Consider, for a moment, that you suspect your spouse is cheating or one of your mobile employees are engaged in some kind of theft (even if just "stealing company time"). So you install a GPS tracking device. But what does the GPS tracking provide, other than information about a vehicle's whereabouts? This could be troubling if your spouse or employee is one location when he or she claims to be in another. But this certainly does not prove anything other than a lie, and maybe not even a bold one.
Let's take the example of the cheating spouse. At conferences, investigators often share stories and a common one usually includes observing a suspected cheating spouse do peculiar, not necessarily damning, things. For example, instead of infidelity, sometimes spouses have "personal side activities" that they simply want to claim as their own. From the field, this has involved everything from taking classes at a community college, writing a novel in a coffee shop, shopping, and volunteering to be a conversation partner with a lonely senior citizen. A GPS unit alone leaves it up to the imagination about what is really going on. Sure, your partner may not be truthful, but when you reveal you've been covertly tracking his or her movements with a GPS device, this is likely to cause more strain to the relationship than his or her secret volunteer work. A private investigator can confirm, by observation, what is really going on before you damage your relationship. Oh, and the most important part: electronic tracker laws vary by state and are changing rapidly as courts resolve civil suits. In short, what you are doing could be illegal. If it is legal, but you are hot tempered, remember that a professional investigator acts as a buffer. If you get angry and confront your spouse "in the act," even if it really is cheating, then you could find yourself dealing with assault charges. A private investigator does not immediately reveal details, giving you a chance to "cool down."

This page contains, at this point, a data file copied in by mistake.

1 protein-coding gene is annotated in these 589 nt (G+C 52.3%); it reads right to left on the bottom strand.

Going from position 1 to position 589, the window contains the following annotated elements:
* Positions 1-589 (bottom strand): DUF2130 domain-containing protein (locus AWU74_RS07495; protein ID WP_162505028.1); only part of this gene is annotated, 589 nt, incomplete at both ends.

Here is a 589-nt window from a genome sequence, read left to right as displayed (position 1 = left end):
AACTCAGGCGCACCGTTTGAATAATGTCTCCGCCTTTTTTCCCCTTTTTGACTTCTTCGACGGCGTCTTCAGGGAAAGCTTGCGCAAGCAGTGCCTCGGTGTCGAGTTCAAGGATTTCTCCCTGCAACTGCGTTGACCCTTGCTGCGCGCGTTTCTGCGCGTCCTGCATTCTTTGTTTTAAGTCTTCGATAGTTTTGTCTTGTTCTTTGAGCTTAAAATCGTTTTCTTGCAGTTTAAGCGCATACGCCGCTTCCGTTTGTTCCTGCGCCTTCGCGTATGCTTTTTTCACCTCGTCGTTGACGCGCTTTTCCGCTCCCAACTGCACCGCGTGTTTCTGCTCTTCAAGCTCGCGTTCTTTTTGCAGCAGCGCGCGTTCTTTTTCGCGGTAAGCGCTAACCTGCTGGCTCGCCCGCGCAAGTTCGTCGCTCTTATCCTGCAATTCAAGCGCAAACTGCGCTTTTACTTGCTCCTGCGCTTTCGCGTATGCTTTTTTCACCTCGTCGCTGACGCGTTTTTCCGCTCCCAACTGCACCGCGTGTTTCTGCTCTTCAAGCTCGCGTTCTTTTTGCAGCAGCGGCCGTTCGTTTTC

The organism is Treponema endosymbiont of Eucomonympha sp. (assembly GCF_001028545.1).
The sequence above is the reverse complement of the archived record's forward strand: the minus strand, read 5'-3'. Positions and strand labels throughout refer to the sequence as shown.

Today, inexpensive technology has made it possible for lay people to do all kinds of investigations one limited to the private detective. But the laws are often unclear about the boundaries between the legal and illegal. It is for this reason that Harvey Silvergate claims we commit at least three felonies a day (see article). In recent court cases, people have been arrested and charged for felony wiretap for doing very basic things, such as recording with sound, tracking a person's computer activities [another article], and pretexting (pretending to be someone else to obtain information). Professional investigators take continuing education courses to say abreast of the shifting boundaries. Importantly, they assume the risks of the investigation rather than the client.
The best way to protect yourself legally and to insure you are "getting the facts straight" is through good ol'- fashioned detective work performed by a qualified, insured, and licensed professional investigator. As the saying goes, you get what you pay for and, in today's world, one could rephrase this saying: you may pay (in jail or by ruining your relationship) for what you don't pay for.